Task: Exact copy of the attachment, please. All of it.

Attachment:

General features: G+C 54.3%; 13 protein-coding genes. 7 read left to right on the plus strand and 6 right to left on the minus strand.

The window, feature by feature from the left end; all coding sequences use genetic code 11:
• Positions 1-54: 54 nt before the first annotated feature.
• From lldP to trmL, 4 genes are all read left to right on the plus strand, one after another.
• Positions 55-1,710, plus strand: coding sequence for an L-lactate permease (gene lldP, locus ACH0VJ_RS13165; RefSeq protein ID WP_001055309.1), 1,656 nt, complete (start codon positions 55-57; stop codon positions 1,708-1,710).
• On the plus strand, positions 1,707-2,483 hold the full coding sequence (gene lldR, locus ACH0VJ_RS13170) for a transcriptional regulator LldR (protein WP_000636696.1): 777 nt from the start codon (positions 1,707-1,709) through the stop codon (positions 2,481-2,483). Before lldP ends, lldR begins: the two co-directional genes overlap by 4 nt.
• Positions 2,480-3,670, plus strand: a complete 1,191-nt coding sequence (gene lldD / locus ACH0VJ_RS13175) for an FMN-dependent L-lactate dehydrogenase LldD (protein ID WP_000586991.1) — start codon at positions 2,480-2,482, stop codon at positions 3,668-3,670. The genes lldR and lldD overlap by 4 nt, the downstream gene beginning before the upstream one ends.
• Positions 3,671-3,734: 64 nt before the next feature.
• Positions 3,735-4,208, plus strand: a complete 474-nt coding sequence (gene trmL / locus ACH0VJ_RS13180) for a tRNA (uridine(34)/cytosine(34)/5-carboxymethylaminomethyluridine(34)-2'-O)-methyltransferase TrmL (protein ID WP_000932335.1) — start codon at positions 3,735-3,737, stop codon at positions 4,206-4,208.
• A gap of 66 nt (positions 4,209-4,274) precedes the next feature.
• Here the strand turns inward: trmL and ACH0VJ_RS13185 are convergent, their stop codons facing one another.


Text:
General features: G+C 54.3%; 13 protein-coding genes. 7 read left to right on the plus strand and 6 right to left on the minus strand.

The window, feature by feature from the left end; all coding sequences use genetic code 11:
• Positions 1-54: 54 nt before the first annotated feature.
• From lldP to trmL, 4 genes are all read left to right on the plus strand, one after another.
• Positions 55-1,710, plus strand: coding sequence for an L-lactate permease (gene lldP, locus ACH0VJ_RS13165; RefSeq protein ID WP_001055309.1), 1,656 nt, complete (start codon positions 55-57; stop codon positions 1,708-1,710).
• On the plus strand, positions 1,707-2,483 hold the full coding sequence (gene lldR, locus ACH0VJ_RS13170) for a transcriptional regulator LldR (protein WP_000636696.1): 777 nt from the start codon (positions 1,707-1,709) through the stop codon (positions 2,481-2,483). Before lldP ends, lldR begins: the two co-directional genes overlap by 4 nt.
• Positions 2,480-3,670, plus strand: a complete 1,191-nt coding sequence (gene lldD / locus ACH0VJ_RS13175) for an FMN-dependent L-lactate dehydrogenase LldD (protein ID WP_000586991.1) — start codon at positions 2,480-2,482, stop codon at positions 3,668-3,670. The genes lldR and lldD overlap by 4 nt, the downstream gene beginning before the upstream one ends.
• Positions 3,671-3,734: 64 nt before the next feature.
• Positions 3,735-4,208, plus strand: a complete 474-nt coding sequence (gene trmL / locus ACH0VJ_RS13180) for a tRNA (uridine(34)/cytosine(34)/5-carboxymethylaminomethyluridine(34)-2'-O)-methyltransferase TrmL (protein ID WP_000932335.1) — start codon at positions 3,735-3,737, stop codon at positions 4,206-4,208.
• A gap of 66 nt (positions 4,209-4,274) precedes the next feature.
• Here the strand turns inward: trmL and ACH0VJ_RS13185 are convergent, their stop codons facing one another.